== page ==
Colt Express is a western themed board game featuring 3-dimensional figure pieces telling a story about a train robbery. If that doesn’t sound cool enough, besides having this unique, western, gunslinging, bandit type thing, the game features some innovative mechanics rarely seen, or not seen at all in other board games out there. The railway action is just the tip of the iceberg in this deceptively simple game in which your entire family can participate together.
Colt Express board game is designed by Christophe Raimbault, and Illustrated by Ian Parovel and Jordi Valbuena. Published back in 2014 by Ludonaute, this board game is distributed by Asmodee.
It can feature 2 to 6 players, PEGI 10, as this game’s full flavor is really felt the more players it has.
All of the players are the bandits, and the name of the game is robbing the train and becoming the richest Outlaw in the Old Wild West. Now, since everybody is robbing the train at the same time, but everybody wants the loot for themselves, you can imagine the appeal of having a full 6 player count at all times.
Players draw a ‘round card’, which determines the initiative, or the order of play if you will. It also determines which cards are played in the current round – the face up (visible) or the face down (hidden). All of the cards are played at the central stack in the game’s phase called Scheemin’, and this is done following the outline determined in the round card draw.
Once Scheemin’ is finished, the Stealin’ phase begins, where the central stack is turned over as well as all of the other cards, while the players who played the visible cards execute the actions depicted on them.
These actions vary from ‘vertical or horizontal movements’, which enable the player to move from the inside of the train car to the roof and vice versa, or enable movement between the cars. They also include the ‘punch’ action, which enables you to punch the player with which you share the current car, and send them to the neighboring car, flying and dropping one piece of loot.
‘Shoot’ action fires your gun, as one might imagine, but you can only fire at a player who is either at the neighboring car, or in your line of sight on the roof.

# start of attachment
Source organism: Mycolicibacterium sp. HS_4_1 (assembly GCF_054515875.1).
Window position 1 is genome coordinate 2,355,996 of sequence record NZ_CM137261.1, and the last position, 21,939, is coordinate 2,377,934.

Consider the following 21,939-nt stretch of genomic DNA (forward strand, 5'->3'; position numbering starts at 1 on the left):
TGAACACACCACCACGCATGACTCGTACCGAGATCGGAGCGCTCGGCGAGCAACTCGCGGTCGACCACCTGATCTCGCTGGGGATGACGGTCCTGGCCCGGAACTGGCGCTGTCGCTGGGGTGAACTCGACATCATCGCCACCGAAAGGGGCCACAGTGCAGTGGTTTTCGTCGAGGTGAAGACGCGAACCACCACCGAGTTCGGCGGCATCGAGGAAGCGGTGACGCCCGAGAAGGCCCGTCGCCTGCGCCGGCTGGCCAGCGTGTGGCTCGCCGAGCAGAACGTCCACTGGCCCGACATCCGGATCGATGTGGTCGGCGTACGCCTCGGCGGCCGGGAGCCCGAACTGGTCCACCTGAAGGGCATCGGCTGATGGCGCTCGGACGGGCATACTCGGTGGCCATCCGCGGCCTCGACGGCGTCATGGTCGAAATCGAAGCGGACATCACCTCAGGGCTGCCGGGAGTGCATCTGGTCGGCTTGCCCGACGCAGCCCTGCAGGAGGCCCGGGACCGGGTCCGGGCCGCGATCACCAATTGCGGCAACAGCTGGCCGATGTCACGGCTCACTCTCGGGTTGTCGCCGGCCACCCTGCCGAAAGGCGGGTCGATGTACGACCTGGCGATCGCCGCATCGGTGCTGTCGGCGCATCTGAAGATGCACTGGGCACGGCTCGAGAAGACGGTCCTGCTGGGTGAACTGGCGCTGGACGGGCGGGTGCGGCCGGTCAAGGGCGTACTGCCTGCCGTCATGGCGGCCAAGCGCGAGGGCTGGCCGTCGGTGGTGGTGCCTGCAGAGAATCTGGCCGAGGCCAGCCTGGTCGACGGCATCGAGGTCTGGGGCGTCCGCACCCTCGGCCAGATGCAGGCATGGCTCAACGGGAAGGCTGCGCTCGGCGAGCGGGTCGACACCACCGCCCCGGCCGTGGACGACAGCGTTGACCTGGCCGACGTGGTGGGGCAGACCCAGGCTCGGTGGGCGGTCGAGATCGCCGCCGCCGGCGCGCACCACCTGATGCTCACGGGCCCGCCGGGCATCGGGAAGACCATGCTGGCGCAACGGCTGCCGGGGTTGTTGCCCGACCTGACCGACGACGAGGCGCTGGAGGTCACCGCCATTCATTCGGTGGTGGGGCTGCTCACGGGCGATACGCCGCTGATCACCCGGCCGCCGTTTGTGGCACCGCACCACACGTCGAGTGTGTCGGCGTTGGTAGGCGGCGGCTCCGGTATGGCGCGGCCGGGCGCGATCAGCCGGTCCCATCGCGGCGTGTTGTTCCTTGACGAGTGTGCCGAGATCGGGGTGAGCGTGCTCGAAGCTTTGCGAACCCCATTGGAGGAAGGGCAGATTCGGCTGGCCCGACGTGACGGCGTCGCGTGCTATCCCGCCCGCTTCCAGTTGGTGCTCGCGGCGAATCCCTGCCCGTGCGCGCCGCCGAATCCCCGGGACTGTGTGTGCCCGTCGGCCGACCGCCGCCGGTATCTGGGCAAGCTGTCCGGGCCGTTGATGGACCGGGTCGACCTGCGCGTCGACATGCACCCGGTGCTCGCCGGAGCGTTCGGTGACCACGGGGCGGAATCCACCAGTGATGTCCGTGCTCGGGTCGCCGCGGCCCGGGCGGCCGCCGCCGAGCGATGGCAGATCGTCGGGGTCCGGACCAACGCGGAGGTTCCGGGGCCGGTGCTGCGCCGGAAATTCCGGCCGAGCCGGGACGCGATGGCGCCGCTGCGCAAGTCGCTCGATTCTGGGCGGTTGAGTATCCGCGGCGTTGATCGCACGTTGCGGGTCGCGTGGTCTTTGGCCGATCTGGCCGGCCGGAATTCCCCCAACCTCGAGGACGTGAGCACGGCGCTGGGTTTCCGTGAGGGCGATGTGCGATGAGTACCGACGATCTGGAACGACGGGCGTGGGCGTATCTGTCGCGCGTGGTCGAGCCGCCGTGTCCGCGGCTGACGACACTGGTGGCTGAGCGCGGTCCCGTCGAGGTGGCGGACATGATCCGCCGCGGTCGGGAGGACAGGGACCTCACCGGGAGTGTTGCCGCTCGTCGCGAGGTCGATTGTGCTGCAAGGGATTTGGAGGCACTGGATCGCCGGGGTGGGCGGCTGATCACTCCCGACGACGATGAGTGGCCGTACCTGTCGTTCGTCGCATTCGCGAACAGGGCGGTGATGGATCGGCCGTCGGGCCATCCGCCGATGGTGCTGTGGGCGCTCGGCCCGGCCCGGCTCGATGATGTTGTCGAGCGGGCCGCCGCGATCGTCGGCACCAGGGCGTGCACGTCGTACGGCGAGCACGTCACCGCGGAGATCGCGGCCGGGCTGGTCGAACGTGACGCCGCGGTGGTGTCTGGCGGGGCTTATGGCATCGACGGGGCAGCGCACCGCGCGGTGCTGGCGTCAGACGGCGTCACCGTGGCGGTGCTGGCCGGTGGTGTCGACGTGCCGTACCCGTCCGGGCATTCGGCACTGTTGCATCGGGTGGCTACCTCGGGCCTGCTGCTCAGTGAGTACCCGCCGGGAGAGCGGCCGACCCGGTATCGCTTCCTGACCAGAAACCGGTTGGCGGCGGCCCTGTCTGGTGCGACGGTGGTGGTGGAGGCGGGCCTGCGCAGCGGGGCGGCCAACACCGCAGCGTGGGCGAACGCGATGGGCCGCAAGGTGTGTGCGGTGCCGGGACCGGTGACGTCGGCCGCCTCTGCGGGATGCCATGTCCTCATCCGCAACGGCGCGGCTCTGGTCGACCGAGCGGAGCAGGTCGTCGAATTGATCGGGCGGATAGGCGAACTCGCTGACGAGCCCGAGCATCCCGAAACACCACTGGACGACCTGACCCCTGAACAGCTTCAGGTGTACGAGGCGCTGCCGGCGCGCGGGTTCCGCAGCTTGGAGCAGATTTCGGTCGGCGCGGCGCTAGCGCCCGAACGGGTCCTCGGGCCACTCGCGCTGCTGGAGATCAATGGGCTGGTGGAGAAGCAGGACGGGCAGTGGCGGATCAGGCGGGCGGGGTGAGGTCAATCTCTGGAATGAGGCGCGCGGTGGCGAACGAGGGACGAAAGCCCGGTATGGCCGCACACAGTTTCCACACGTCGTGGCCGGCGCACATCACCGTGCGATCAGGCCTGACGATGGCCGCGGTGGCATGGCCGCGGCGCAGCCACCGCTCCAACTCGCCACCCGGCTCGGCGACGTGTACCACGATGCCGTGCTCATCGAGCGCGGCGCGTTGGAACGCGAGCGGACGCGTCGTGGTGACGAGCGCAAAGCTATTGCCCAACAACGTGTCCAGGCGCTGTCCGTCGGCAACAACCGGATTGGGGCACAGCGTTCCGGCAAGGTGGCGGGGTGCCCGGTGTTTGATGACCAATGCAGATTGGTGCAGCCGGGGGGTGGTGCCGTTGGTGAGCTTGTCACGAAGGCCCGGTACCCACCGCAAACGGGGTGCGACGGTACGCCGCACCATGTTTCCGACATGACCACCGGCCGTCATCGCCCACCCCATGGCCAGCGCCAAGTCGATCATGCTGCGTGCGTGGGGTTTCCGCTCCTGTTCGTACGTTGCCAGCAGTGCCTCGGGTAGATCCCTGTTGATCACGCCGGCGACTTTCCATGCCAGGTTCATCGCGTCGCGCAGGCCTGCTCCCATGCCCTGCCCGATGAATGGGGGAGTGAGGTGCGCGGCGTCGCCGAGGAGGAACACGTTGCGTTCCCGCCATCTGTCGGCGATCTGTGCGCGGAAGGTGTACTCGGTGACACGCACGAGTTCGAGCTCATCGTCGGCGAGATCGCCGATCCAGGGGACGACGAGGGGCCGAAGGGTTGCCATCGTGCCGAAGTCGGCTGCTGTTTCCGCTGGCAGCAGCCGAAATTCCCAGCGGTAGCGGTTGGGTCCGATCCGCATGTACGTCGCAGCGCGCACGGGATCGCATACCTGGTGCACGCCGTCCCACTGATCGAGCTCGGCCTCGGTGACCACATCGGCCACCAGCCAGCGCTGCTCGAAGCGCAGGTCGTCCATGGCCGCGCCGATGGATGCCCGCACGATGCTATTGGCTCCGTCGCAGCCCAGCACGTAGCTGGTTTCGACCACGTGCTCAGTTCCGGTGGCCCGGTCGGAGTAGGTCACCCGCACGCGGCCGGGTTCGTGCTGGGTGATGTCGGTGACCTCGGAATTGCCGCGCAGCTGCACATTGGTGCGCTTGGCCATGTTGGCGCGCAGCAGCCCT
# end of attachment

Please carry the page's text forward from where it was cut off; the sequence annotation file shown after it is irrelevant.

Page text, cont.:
And, finally, there are the ‘steal’ and ‘move marshal’ actions, where ‘steal’ picks up the dropped loot, and the ‘move marshal’ causes the marshal to move to the neighboring car and shoot at all the bandits in there, which causes them to flee to the roof.
The game lasts for 5 rounds, or roughly between 30 and 45 minutes. In the end, the player with the most money is the winner. Besides the loot, a 1000 bucks are awarded to the player with the most shots on others.
The 3D figures are not only there to showcase Colt Express’ fine artwork and craftsmanship, but they are necessary for the game’s mechanics. As mentioned earlier, the players can be either inside, or on top of the cars. Also, the loot, such as gems and coin bags, is also there to be spread around and stolen by bandits. Finally, the player figures are pretty basic, although there is a different outlaw for every player, with a special ability.
The outlaws are Django, Ghost, Belle, Doc, Cheyenne, and Tuco. They all have different special abilities. For instance, Ghost can always play one of his cards face down, while Belle is immune to shots or punches while there is someone else present as a legitimate target in the same car. Doc can draw more cards than the rest, and Django knocks his targets back one space when he shoots them, like the punching ability does.
Everyone is awarded 6 bullet cards, which represent how many bullets you have naturally.
When a ’round’ card is drawn, it will determine how many cards everyone will play and add to the center pile, and which card type they must be.
Also, round cards can relocate players from the engine to the last car. This is illustrated by the card showing a bandit being caught by the swing hook and moved to the last car, just like in the western movies. When the train goes through the tunnel, it means everyone plays the face-down cards.
Colt Express is insanely fun for people who like to group up and play board games together. While the game is cool with 2-4 players, it is at its best with all 6 playing. When six bandits compete at robbing the same train, you know that sounds like a plot to one hell of a western movie, or, at least, like a fun night of playing with your friends and family.